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Can unequal inheritances ever make sense?

In New York, parents working through their estate planning may struggle with determining a fair inheritance for each child, especially if they have a complex family situation or assets that warrant an unequal inheritance between siblings. The following scenarios illustrate when unequal inheritance can make sense.

Each child’s financial needs

One of the primary reasons parents give unequal inheritances is to help a child or children who are struggling financially. Some parents feel they would rather give their assets to a child who needs more help than one with plenty of financial resources. Alternatively, parents may leave less money to a child they have supported financially during life.

Similarly, if you have a child with special needs, you may want to place a significant portion of your assets into a trust to pay out funds for the remainder of their life so that they are properly cared for – despite the fact that this will leave less for your other children.

Alternatively, sometimes a child has compromised their lifestyle to care for a parent, such as working only part-time or giving up their job. In this situation, you may want to compensate the caregiver child for this sacrifice by increasing their share of an inheritance.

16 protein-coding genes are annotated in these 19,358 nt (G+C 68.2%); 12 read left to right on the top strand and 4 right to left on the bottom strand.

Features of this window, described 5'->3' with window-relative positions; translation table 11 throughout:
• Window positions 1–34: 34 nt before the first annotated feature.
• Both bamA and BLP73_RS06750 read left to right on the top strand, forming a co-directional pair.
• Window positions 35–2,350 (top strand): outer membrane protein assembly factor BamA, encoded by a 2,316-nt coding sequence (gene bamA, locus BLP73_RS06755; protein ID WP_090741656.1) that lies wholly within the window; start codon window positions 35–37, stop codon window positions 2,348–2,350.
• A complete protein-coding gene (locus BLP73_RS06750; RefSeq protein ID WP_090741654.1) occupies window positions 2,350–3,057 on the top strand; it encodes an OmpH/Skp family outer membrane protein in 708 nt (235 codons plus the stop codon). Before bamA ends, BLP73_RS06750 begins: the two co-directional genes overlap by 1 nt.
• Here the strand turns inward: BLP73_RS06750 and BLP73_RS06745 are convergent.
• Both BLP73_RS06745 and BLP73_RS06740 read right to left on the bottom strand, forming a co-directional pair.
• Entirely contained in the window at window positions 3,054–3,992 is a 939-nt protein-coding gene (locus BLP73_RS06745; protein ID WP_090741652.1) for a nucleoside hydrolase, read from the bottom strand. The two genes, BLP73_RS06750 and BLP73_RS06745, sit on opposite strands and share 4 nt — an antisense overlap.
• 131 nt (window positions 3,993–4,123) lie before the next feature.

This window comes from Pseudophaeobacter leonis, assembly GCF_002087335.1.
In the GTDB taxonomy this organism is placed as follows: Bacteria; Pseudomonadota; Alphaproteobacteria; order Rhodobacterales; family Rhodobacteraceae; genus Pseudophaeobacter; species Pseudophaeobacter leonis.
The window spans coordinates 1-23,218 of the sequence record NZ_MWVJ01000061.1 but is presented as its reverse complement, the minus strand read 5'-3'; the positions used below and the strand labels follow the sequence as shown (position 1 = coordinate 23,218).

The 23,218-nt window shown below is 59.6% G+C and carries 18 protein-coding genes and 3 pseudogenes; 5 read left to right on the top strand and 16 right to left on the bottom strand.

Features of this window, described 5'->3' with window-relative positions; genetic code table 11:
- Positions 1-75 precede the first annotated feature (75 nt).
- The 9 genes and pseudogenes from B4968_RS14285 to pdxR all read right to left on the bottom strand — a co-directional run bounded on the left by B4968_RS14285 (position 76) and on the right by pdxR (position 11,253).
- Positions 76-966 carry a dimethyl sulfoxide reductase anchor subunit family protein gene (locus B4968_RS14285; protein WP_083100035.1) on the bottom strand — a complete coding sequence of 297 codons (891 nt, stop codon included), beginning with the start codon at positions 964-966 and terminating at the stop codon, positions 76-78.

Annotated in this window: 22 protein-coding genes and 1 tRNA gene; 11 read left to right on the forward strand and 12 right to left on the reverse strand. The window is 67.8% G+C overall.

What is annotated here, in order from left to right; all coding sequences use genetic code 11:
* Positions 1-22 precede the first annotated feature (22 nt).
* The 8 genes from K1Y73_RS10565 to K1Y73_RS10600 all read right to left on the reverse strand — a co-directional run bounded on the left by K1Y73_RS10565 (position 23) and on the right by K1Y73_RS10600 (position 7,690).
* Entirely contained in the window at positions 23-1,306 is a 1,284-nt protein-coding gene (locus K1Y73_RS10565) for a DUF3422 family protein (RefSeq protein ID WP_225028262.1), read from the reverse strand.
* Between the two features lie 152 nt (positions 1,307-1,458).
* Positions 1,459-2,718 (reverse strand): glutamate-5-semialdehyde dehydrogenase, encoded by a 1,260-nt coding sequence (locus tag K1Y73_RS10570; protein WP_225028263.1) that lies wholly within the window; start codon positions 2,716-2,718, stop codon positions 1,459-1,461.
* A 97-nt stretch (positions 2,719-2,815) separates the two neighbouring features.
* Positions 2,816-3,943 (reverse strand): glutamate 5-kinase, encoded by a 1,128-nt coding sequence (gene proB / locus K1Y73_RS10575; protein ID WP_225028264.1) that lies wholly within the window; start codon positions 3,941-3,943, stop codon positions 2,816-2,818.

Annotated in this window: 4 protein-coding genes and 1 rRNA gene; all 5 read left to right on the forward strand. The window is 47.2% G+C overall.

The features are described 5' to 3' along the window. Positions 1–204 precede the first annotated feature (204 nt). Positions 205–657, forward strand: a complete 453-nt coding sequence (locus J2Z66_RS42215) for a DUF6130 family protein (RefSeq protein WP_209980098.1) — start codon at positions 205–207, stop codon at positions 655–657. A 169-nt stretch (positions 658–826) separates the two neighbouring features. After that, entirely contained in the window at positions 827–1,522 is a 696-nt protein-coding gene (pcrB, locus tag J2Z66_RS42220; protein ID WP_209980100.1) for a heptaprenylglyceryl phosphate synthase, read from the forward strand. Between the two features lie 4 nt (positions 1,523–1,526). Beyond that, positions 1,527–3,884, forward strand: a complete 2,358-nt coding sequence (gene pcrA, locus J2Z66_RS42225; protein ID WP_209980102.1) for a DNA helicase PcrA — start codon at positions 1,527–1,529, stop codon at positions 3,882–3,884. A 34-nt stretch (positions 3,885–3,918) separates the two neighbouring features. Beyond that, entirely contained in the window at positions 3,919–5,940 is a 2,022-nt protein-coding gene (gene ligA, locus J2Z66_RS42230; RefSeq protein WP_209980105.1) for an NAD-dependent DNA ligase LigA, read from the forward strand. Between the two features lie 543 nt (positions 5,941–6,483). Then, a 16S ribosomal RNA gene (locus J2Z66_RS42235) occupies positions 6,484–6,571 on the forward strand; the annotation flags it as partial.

Managing expectations

In some situations, an unequal inheritance can trigger many conflicting emotions between siblings, with some siblings feeling that parental favoritism has survived beyond the grave. Discussing your intentions with your children so that they have realistic expectations about what inheritance they will receive can be an effective way to avoid litigation after you have passed.

To that end, by explaining your estate plan to your children while you’re still alive, and sharing the honest reasons behind your decisions, can help ease this process. If necessary, include professionals who can help your children understand any tax implications and liabilities that might come with their inheritance, as well as other details of your estate plan.

Consider putting your explanation in a handwritten letter if an in-person conversation is difficult. This step can even be used – in some circumstances – to defend your will in court if one sibling contests it on grounds of “undue influence” by another sibling.

For many, estate planning means treating their children fairly. However, fair does not always mean equal, and an unequal inheritance structure might make more sense for your family.

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